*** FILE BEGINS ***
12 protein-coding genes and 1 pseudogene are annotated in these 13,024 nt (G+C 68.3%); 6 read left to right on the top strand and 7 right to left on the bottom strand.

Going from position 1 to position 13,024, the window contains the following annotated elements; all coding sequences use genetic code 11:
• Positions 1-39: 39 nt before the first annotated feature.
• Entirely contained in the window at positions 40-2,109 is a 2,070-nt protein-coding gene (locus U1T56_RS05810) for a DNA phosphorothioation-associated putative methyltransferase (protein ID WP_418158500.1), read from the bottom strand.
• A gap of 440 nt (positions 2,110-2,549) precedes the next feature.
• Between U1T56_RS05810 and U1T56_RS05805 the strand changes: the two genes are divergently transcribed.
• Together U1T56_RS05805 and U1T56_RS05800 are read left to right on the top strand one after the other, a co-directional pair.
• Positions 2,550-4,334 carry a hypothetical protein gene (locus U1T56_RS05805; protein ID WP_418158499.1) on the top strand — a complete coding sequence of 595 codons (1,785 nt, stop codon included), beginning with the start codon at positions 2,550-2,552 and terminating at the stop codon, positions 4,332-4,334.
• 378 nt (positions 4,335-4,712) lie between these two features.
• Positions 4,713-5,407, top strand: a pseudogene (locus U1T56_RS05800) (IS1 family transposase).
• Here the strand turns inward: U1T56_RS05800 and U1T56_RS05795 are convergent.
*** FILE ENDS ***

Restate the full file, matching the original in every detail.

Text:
12 protein-coding genes and 1 pseudogene are annotated in these 13,024 nt (G+C 68.3%); 6 read left to right on the top strand and 7 right to left on the bottom strand.

Going from position 1 to position 13,024, the window contains the following annotated elements; all coding sequences use genetic code 11:
• Positions 1-39: 39 nt before the first annotated feature.
• Entirely contained in the window at positions 40-2,109 is a 2,070-nt protein-coding gene (locus U1T56_RS05810) for a DNA phosphorothioation-associated putative methyltransferase (protein ID WP_418158500.1), read from the bottom strand.
• A gap of 440 nt (positions 2,110-2,549) precedes the next feature.
• Between U1T56_RS05810 and U1T56_RS05805 the strand changes: the two genes are divergently transcribed.
• Together U1T56_RS05805 and U1T56_RS05800 are read left to right on the top strand one after the other, a co-directional pair.
• Positions 2,550-4,334 carry a hypothetical protein gene (locus U1T56_RS05805; protein ID WP_418158499.1) on the top strand — a complete coding sequence of 595 codons (1,785 nt, stop codon included), beginning with the start codon at positions 2,550-2,552 and terminating at the stop codon, positions 4,332-4,334.
• 378 nt (positions 4,335-4,712) lie between these two features.
• Positions 4,713-5,407, top strand: a pseudogene (locus U1T56_RS05800) (IS1 family transposase).
• Here the strand turns inward: U1T56_RS05800 and U1T56_RS05795 are convergent.